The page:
Of the 18 midterms since 1950, there have been just five split decisions, where the House shifted towards one party and the Senate towards the other. And 2018's was the most split of them all.

Why it matters: Now that all of the races have been settled — with the exception of the California 21st district race — we can see how much of an outlier the 2018 midterms were. The split is also a sign of how Democrats dominated the suburban House districts while Republicans won the rural Senate states.

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Data: The American Presidency Project, AP; Chart: Harry Stevens/Axios
Expand chart
Data: The American Presidency Project, AP; Chart: Harry Stevens/Axios

Between the lines: In modern midterm elections, the trend has been for seats in both the House and Senate to shift in one direction, usually against the president's party.

The strength of this year's blue wave depends upon how you measure it:

  • If you measure it by Democratic seats gained in the House, or since Watergate, or by the margin of victory in the popular vote, it was the strongest Democratic wave since the 1974 midterm election.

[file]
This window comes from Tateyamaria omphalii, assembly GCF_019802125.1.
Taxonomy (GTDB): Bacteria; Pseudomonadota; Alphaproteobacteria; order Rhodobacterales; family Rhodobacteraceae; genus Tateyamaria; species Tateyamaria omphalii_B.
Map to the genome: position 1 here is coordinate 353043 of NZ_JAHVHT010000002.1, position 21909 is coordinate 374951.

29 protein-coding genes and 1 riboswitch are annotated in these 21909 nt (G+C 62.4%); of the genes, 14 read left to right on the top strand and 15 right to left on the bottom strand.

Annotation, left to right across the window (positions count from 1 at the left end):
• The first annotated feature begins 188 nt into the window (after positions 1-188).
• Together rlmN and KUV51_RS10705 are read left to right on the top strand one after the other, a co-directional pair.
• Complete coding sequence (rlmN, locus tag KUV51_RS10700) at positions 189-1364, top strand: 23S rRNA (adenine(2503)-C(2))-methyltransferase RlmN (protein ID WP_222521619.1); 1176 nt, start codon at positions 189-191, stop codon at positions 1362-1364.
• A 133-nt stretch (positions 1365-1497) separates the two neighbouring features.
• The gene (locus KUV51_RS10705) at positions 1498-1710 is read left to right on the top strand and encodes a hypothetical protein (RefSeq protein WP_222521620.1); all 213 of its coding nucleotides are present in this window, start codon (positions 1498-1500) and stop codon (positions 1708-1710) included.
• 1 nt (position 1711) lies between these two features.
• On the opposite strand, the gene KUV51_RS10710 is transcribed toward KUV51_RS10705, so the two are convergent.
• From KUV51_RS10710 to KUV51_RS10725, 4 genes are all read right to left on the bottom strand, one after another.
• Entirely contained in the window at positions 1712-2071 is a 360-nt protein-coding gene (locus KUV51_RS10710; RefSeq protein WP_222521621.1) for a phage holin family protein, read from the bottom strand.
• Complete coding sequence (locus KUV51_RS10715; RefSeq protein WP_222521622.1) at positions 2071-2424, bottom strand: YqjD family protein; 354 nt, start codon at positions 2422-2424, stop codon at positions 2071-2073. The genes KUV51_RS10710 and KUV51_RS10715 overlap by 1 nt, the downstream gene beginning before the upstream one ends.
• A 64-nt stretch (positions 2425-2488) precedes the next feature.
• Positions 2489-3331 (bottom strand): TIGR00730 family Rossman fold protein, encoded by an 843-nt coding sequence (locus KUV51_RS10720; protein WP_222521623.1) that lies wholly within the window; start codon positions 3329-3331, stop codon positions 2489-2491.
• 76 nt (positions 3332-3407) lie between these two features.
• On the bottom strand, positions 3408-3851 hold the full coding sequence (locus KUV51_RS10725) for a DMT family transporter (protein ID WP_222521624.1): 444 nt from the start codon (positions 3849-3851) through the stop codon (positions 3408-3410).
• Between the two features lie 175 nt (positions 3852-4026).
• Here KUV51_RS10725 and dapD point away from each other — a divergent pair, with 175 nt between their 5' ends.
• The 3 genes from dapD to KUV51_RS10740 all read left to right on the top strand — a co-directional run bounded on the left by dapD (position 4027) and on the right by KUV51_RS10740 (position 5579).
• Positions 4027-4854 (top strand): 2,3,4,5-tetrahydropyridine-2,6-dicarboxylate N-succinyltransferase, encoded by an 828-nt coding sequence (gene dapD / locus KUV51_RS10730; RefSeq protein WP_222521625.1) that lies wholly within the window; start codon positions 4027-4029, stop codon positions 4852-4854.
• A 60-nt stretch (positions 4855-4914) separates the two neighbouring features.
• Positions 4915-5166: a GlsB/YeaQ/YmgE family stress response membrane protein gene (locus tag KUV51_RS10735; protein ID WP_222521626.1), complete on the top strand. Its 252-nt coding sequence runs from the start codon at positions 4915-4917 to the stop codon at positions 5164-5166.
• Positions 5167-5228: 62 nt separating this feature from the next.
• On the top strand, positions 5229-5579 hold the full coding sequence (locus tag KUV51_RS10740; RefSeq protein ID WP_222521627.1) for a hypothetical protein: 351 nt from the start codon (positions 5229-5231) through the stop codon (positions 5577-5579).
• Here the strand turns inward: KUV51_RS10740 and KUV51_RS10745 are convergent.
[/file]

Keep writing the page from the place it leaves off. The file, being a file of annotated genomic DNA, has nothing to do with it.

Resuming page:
• If you measure it by total seats gained by any party, the Republicans did better under Bill Clinton in 1994 and Barack Obama in 2010.
  • And if you measure it by end results, 2006 was better for the Democrats — the year they won both the House and Senate under George W. Bush.

The bottom line: The split decision was no surprise, since the Senate map was historically bad for Democrats. That's why Republicans were able to survive and even improve their numbers a bit in the Senate. But it doesn't mean the wave wasn't there.

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Former U.S. Ambassador to Japan Bill Hagerty speaking at CPAC in 2019. Photo: Mandel Ngan/AFP via Getty Images

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